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Back to the Future? The Political Consequences of Electoral Reform in Papua New Guinea

Reilly, B. (2010) Back to the Future? The Political Consequences of Electoral Reform in Papua New Guinea. The Journal of Pacific History, 37 (2). pp. 239-253.

Link to Published Version: http://dx.doi.org/10.1080/0022334022000006628
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Abstract

In August 2001, in a constitutional reform of potentially far-reaching consequences, Papua New Guinea's parliament voted to change the country's electoral system. As a result of this decision, all elections held after 2002 will be conducted under a system of preferential voting. A similar system was used for Papua New Guinea's first three elections between 1964 and 1972, before the change to a first-past-the-post system at independence in 1975. This paper, drawing on a combination of historical records, election studies and recent observations, looks at the historical impact of both electoral systems in Papua New Guinea, and at the different kinds of political behaviour encouraged by them, including their divergent influences upon election campaigning, candidature rates, support levels for successful candidates, electoral violence and the party system. It concludes by examining the potential consequences of a return to preferential voting in Papua New Guinea.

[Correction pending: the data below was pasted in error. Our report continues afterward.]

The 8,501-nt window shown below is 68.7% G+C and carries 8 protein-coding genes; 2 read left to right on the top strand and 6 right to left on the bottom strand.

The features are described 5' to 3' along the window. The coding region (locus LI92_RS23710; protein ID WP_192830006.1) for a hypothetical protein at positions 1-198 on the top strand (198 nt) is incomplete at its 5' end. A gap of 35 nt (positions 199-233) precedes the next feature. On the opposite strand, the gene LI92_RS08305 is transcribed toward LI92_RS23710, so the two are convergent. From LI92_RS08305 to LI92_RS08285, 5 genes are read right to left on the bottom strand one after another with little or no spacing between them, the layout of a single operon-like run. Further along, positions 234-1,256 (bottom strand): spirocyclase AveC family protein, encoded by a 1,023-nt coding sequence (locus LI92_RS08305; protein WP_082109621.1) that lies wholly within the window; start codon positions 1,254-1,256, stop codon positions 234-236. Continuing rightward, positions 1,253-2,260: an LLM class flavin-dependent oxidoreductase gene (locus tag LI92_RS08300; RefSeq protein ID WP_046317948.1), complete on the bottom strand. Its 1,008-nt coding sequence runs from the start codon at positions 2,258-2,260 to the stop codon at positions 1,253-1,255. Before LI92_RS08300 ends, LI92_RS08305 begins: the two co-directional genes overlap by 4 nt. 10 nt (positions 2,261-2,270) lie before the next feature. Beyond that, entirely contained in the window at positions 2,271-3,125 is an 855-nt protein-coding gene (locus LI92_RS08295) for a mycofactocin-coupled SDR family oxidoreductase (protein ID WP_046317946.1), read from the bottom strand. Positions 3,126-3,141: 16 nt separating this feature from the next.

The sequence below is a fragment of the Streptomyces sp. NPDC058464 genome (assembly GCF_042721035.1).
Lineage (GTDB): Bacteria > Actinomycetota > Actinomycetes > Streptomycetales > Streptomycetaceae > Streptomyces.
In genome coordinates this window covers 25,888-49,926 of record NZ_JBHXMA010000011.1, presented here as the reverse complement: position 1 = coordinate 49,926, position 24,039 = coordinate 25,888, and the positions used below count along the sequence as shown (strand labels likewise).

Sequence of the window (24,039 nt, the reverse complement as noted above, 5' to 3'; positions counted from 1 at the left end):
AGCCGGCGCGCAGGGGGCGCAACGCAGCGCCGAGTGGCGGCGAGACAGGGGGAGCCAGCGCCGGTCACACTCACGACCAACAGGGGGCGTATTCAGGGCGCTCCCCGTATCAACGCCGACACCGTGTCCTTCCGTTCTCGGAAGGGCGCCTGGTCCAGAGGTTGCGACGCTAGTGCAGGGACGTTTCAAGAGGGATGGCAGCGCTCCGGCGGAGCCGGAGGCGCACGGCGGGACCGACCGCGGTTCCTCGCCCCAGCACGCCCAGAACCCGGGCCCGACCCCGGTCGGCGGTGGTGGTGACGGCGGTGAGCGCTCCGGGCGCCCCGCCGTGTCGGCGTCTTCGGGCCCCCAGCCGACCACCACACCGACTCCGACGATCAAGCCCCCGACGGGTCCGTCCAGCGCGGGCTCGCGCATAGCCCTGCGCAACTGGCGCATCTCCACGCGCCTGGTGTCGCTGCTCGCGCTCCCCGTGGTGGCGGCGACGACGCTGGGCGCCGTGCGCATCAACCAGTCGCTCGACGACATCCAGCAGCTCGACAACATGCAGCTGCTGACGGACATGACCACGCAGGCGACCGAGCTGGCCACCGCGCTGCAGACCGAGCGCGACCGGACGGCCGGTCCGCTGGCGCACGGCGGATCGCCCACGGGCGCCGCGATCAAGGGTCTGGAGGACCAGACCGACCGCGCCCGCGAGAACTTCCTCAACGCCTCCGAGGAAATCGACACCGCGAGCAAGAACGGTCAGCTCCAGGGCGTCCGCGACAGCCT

Publication Type: Journal Article
Publisher: Taylor & Francis
Copyright: Journal of Pacific History
URI: http://researchrepository.murdoch.edu.au/id/eprint/27537
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